optimal.community

0th

Percentile

Optimal community structure

This function calculates the optimal community structure of a graph, by maximizing the modularity measure over all possible partitions.

Keywords
graphs
Usage
optimal.community(graph)
Arguments
graph
The input graph. Edge directions are ignored for directed graphs.
Details

This function calculates the optimal community structure for a graph, in terms of maximal modularity score. The calculation is done by transforming the modularity maximization into an integer programming problem, and then calling the GLPK library to solve that. Please the reference below for details.

Note that modularity optimization is an NP-complete problem, and all known algorithms for it have exponential time complexity. This means that you probably don't want to run this function on larger graphs. Graphs with up to fifty vertices should be fine, graphs with a couple of hundred vertices might be possible.

Value

concept

  • Community structure
  • Modularity

References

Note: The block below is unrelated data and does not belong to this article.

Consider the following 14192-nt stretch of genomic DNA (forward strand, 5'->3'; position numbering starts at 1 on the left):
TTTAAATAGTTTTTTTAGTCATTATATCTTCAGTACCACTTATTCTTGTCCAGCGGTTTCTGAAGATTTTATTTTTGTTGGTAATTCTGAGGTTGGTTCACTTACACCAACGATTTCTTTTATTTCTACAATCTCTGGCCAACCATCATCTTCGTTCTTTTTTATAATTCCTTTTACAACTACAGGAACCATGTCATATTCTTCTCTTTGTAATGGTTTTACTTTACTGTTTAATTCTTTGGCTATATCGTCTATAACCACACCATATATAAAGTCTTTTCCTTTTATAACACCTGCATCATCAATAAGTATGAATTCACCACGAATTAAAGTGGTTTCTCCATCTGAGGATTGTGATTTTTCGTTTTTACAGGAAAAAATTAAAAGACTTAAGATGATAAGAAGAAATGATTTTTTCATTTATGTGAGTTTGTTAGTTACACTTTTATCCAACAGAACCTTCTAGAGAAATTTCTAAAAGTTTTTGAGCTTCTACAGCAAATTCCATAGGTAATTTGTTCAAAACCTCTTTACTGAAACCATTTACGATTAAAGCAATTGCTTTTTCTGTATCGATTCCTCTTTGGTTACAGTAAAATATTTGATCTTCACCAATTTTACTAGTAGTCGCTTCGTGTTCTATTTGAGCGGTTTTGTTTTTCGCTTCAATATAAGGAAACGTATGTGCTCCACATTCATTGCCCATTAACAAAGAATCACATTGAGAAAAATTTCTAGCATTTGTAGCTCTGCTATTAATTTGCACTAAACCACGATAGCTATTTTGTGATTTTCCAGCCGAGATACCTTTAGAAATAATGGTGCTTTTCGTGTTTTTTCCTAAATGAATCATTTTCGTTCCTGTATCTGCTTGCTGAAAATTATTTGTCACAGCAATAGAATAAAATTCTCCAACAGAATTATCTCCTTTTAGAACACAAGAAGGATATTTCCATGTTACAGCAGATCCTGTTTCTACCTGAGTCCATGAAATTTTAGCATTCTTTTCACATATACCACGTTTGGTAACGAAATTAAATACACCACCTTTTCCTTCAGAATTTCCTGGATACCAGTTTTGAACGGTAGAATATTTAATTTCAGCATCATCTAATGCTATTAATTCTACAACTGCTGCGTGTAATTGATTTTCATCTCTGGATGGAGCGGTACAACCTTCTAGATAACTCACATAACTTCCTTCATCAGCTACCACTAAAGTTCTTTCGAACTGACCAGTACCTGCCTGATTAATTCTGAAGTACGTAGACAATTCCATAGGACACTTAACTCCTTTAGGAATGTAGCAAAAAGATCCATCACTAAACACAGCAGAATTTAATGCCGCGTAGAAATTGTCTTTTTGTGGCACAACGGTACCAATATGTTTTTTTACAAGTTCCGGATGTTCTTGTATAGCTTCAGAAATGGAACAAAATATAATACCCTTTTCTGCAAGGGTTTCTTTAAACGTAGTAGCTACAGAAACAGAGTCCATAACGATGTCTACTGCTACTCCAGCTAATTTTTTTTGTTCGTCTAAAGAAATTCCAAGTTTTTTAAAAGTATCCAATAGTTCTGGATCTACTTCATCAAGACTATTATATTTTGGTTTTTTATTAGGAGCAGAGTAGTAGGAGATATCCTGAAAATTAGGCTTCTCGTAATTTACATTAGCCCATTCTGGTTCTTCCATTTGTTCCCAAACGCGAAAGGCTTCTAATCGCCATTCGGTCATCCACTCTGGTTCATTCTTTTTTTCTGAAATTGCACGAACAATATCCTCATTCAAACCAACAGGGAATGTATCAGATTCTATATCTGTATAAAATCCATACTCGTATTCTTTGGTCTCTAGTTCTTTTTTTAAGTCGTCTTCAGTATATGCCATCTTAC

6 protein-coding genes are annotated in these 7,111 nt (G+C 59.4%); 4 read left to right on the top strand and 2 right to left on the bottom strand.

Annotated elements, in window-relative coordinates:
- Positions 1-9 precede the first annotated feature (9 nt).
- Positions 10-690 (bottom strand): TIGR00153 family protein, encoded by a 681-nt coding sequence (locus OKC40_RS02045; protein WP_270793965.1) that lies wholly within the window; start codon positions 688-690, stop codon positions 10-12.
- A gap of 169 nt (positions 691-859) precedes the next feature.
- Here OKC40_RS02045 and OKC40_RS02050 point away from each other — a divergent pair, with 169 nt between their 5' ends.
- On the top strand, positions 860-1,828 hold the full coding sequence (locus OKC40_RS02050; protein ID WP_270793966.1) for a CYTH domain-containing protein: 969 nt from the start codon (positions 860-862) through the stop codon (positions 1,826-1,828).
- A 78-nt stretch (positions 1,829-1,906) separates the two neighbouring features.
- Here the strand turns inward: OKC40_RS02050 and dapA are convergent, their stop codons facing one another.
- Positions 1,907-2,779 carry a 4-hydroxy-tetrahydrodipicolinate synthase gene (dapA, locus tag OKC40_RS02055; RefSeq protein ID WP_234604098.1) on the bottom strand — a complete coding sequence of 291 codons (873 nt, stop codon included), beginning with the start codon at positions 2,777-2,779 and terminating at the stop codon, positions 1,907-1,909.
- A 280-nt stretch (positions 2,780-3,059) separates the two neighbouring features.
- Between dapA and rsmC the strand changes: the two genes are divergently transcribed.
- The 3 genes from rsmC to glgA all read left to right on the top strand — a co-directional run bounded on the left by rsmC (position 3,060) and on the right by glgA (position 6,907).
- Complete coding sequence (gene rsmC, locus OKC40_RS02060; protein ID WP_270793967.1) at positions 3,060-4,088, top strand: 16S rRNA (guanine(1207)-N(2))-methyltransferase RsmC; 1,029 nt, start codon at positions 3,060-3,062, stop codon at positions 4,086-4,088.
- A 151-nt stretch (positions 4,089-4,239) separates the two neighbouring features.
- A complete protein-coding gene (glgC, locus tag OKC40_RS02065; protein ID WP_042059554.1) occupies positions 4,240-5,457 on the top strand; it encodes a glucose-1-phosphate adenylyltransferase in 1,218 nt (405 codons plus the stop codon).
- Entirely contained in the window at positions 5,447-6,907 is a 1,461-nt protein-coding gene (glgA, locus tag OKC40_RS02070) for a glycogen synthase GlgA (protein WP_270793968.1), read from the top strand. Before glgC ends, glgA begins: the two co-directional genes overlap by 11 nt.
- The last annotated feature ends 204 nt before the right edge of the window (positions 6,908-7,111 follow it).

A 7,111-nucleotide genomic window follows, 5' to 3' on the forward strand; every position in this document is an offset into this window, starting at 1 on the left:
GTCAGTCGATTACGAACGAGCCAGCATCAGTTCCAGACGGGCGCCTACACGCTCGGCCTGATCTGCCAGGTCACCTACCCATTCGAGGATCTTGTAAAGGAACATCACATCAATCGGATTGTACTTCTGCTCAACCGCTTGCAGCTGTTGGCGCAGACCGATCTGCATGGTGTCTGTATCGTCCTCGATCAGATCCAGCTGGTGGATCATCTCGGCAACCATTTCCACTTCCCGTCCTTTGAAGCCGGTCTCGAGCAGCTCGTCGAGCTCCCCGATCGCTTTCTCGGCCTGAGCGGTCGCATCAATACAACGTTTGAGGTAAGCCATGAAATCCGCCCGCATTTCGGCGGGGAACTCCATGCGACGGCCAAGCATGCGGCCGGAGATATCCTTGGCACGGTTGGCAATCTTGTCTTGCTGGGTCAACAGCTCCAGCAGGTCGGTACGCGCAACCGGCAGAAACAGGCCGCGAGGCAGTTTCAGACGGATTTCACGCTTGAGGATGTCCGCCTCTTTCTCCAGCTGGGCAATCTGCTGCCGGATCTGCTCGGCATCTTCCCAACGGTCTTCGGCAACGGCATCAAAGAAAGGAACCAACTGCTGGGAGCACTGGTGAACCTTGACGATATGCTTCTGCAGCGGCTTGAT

Ulrik Brandes, Daniel Delling, Marco Gaertler, Robert Gorke, Martin Hoefer, Zoran Nikoloski, Dorothea Wagner: On Modularity Clustering, IEEE Transactions on Knowledge and Data Engineering 20(2):172-188, 2008.

See Also

communities for the documentation of the result, modularity. See also fastgreedy.community for a fast greedy optimizer.

Aliases
  • optimal.community
Examples
## Zachary's karate club
g <- graph.famous("Zachary")

## We put everything into a big 'try' block, in case 
## igraph was compiled without GLPK support

try({
  ## The calculation only takes a couple of seconds
  oc <- optimal.community(g)

  ## Double check the result
  print(modularity(oc))
  print(modularity(g, membership(oc)))

  ## Compare to the greedy optimizer
  fc <- fastgreedy.community(g)
  print(modularity(fc))
}, silent=TRUE)
Documentation reproduced from package igraph, version 0.6.5-2, License: GPL (>= 2)

Community examples

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